With the expansion of Medicaid under the Affordable Care Act, Section 1115 waivers have become increasingly popular as states look for unique and more affordable ways to implement Medicaid and customize these programs for their state populations.
These waivers allow for research and demonstration projects, which are designed to test expanded eligibility or coverage options, along with methods for financing and delivering Medicaid.
But for hospitals, health systems and medical practices that rely on Medicaid reimbursement revenue, these stipulations create significant revenue cycle challenges. Not only do eligibility rules vary by state, but also the heavy burden of proof for exceptions to Medicaid work requirements and the work reporting requirements for recipients themselves put a heavier administrative burden on the front end of the revenue cycle.
Many of these Medicaid waivers seek to impose work requirements on individuals as a condition of Medicaid eligibility. Specifically, this criterion requires Medicaid recipients to work a minimum number of hours per week or per month to receive benefits, or to demonstrate participation in a job search or job training program. Currently, the Centers for Medicare and Medicaid Services (CMS) has approved such work requirements in six states, and 10 states have similar proposals pending, according to data from the Kaiser Family Foundation.
Other states have instituted enrollment restrictions related to wellness. In Indiana, for example, tobacco users are required to pay a premium surcharge. Michigan requires potential Medicaid recipients to complete a health risk assessment before being enrolled.
Beyond these requirements, the CMS has also approved waivers allowing states to use Medicaid funds to provide short-term inpatient and residential treatment for enrollees with drug addictions and enrollees with serious mental illness or emotional disturbance in institutions.
States may also pursue block grants known as the Healthy Adult Opportunity (HAO), which provide extensive flexibility to use Medicaid funds to expand programs without being bound by too many federal rules. But in exchange for reduced federal oversight, states must agree to a limit on federal financing.
Ultimately, the goal of these waivers is to enhance and promote Medicaid coverage and efficiency through “community engagement” incentives that incorporate work and health requirements into other state programs promoting wellness, increasing employment opportunities and improving financially-based social health determinants. States with these waivers are expected to assist recipients with job placement, connect them with employment and community programs, and provide opioid and other substance abuse treatment initiatives for programs with flexible work requirements. CMS officials hope this approach will drive greater independence and self-sufficiency for Medicaid beneficiaries and improve the long-term health outcomes for these patient populations.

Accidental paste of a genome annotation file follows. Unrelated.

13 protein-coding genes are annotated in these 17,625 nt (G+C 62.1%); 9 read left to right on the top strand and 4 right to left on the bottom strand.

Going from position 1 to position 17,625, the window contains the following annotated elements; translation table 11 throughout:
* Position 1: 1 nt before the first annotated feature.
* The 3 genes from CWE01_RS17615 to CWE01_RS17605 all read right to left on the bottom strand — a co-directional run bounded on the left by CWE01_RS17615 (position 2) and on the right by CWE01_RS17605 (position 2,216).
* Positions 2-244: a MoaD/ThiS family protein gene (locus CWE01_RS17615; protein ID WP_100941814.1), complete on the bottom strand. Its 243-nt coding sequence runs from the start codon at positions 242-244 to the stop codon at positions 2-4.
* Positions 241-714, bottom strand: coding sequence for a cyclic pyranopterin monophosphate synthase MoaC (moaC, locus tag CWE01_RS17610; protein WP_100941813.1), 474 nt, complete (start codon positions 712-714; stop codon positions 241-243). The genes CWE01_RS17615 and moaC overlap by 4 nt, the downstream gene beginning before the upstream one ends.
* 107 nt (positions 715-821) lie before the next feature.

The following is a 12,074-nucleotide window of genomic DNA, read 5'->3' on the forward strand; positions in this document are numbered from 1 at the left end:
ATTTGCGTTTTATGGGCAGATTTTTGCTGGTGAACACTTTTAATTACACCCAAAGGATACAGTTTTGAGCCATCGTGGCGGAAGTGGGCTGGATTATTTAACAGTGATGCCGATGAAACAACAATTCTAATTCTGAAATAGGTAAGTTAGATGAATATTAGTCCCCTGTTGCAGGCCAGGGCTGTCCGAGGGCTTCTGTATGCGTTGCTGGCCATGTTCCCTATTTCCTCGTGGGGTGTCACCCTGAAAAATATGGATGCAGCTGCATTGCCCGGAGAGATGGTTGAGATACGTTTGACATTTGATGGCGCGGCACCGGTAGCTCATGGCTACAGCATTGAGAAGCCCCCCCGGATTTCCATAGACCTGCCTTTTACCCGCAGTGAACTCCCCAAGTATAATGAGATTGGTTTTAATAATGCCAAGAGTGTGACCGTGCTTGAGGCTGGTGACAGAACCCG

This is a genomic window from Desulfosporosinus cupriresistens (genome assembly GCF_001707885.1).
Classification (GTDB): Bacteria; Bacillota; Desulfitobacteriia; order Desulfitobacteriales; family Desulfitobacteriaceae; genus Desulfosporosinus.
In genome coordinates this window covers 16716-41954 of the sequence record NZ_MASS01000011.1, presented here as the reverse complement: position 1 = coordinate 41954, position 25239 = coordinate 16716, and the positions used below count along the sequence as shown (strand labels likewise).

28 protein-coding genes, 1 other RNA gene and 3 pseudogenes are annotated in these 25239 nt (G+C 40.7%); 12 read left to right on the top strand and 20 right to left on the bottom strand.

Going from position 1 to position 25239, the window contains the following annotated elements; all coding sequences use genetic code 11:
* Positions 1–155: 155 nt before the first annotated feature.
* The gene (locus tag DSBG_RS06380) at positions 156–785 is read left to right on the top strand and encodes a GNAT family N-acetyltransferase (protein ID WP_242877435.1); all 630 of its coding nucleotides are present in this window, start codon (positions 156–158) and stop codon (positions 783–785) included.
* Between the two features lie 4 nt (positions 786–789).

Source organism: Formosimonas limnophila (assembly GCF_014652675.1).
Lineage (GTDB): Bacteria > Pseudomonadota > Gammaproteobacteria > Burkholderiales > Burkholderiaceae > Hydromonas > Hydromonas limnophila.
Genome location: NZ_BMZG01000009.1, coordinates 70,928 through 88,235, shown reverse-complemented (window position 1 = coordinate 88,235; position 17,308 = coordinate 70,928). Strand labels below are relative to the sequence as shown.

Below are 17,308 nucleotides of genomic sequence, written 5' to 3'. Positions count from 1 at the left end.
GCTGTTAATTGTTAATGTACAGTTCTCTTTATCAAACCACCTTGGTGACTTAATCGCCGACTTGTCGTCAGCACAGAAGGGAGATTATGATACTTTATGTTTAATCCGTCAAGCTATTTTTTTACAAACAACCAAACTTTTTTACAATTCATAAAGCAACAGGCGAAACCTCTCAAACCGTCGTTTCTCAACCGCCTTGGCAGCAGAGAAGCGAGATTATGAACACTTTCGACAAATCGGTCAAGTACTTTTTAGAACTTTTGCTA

However, providers must be equipped to do more benefits investigation and insurance and eligibility verification as well as navigate complex enrollment procedures to determine whether a patient qualifies for Medicaid and can be treated by the practice.
On the back end of the revenue cycle, practices must be prepared to verify and document information about the work hours, history and health habits of enrollees when submitting claims; manage denials from new and stricter requirements; and revamp their collections procedures to fit new Medicaid restrictions and incentive-focused plans.
Rather than collecting fees for each service performed, for example, they may need to bill for an entire bundle of services before performing any of them or after completing all of them. The amount of reimbursement they are able to collect may also be subject to change based on a patient’s health outcomes weeks or months after care is provided.
How can you upgrade your revenue cycle to meet the challenges of these new Medicaid work and wellness eligibility rules?
Keeping staff up-to-date on the latest requirements and making sure they are trained to handle and adapt to changes in clinical documentation, bill coding, claims submission, and denials and accounts receivable management are part of the equation. The rest revolves around data and providing staff with timely access to the information and analytics they need to track patient demographics, care gaps and inefficiencies, and costs.
Outsourcing these functions to a qualified vendor with the expertise and technology to adapt to these sweeping changes in Medicaid reimbursement can relieve pressure for your revenue cycle staff and help your organization achieve higher compliance and profitability.